Snakes on a Plane – ah yes, the motherfucking snakes on the motherfucking plane. It’s pretty funny how the media has blamed the “Internet hype” for the movie’s lack of boxoffice power, when all the interest originated from people commenting on how ridiculous the concept was in the first place. They thought it was funny that Hollywood was making a movie about snakes on a plane – that doesn’t necessarily mean they wanted to see that movie. It was all bound to backfire, and frankly basing the ad campaign around the ‘Net hype was a strategy doomed to fail. If you say, “they’re talking about it on the Internet”, that just drives people away, man. Nobody takes the Internet seriously, including everyone who’s on it. As for the movie itself, I thought it was a decent little B-movie that lived up to its title. You want snakes? You want planes? You want Sam Jackson swearing? You got it, buddy! No one really thought it was going to be anything more than it was. To their credit, I thought the filmmakers pretty much did everything they could possibly do with that concept. It’s an entertaining enough movie, with one really great, inspired moment (throwing the dog to the snake – now that was fucking funny) and the rest is pretty disposable. I would’ve liked to see the hypochondriac rapper get bit though – can you imagine his reaction to having poison coursing through his veins? Talk about a missed opportunity. And while I hate to nitpick a movie as intentionally silly as this one, I did wonder exactly how they got the snakes from LA to Hawaii. Anyway, I thought it was fun for what it was, and I look forward to the inevitable sequel, Lizards on a Luxury Liner. Fun with alliteration! ***

Little Miss Sunshine – how ironic that my last summer movie also turns out to be the best. This is just a pitch-perfect little character comedy-drama, with no less than six truly great performances (Kinnear, Collette, Carell, Arkin, Paul Dano and especially Abigail Breslin). This kind of material has been covered before (beauty pageants, dysfunctional families, etc.) but it’s all done so well here that the movie transcends any expectations. By the end, these characters seem like real people that you know and root for, despite (or maybe because of) their obvious flaws. It’s funny, sad, heartbreaking and triumphant without ever being cloying or sappy – it’s like a real movie. Remember those? Talk about a breath of fresh air – this was just what we needed to remind us what a movie can be. Kudos to video directors Jonathan Dayton and Valerie Faris for making a film that’s nothing like what their resumes would suggest. This is the best film of its kind since Sideways, and one that’s well worth getting your ass to a theater for. It’s the kind of movie that sneaks up on you, and in a summer full of overhyped, gargantuan productions, it’s worth seeing to remember what that’s like. Great stuff. ****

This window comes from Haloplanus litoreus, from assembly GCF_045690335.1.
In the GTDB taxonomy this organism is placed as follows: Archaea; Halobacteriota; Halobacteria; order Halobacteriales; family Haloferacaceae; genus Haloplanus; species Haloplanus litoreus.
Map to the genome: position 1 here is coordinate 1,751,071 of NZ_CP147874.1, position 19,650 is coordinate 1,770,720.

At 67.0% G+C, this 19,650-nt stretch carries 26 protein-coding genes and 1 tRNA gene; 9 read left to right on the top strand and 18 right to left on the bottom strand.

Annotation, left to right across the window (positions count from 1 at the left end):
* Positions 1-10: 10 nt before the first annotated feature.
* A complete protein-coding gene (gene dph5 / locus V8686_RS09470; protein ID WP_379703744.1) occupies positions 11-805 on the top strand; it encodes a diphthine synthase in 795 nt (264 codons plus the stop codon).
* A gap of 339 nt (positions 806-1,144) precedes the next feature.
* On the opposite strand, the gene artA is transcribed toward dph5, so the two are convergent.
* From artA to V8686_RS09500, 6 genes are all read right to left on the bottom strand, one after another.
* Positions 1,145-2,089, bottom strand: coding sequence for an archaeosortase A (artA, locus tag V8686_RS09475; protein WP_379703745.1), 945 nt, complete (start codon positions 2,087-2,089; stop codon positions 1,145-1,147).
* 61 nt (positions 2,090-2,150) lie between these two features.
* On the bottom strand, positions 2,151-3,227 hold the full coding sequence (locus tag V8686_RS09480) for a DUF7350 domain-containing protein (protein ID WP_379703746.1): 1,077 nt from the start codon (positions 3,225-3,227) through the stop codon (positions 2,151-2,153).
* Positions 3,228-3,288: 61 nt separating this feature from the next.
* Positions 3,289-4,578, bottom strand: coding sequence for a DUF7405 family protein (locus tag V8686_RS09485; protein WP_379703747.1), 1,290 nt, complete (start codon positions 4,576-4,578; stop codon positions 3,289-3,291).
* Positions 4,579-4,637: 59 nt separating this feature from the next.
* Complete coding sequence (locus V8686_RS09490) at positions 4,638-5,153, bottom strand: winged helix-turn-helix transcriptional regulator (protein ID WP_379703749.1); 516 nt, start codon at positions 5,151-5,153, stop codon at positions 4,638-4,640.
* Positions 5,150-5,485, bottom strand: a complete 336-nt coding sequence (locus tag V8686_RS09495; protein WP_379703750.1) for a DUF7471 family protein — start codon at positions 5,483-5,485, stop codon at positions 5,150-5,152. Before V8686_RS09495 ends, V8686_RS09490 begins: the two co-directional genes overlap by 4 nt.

That about covers it for now. That’s summer! I’ll get back to writing reviews (and regular columns) soon. Later.

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Posted by CinemaPsycho on August 16, 2006

Directed by Jim Sonzero/screenplay by Wes Craven and Ray Wright, based on the film “Pulse” by Kiyoshi Kurosawa/starring Kristen Bell, Ian Somerhalder, Christina Milian, Jonathan Tucker, Rick Gonzalez, Samm Levine/Dimension Films – Distant Horizon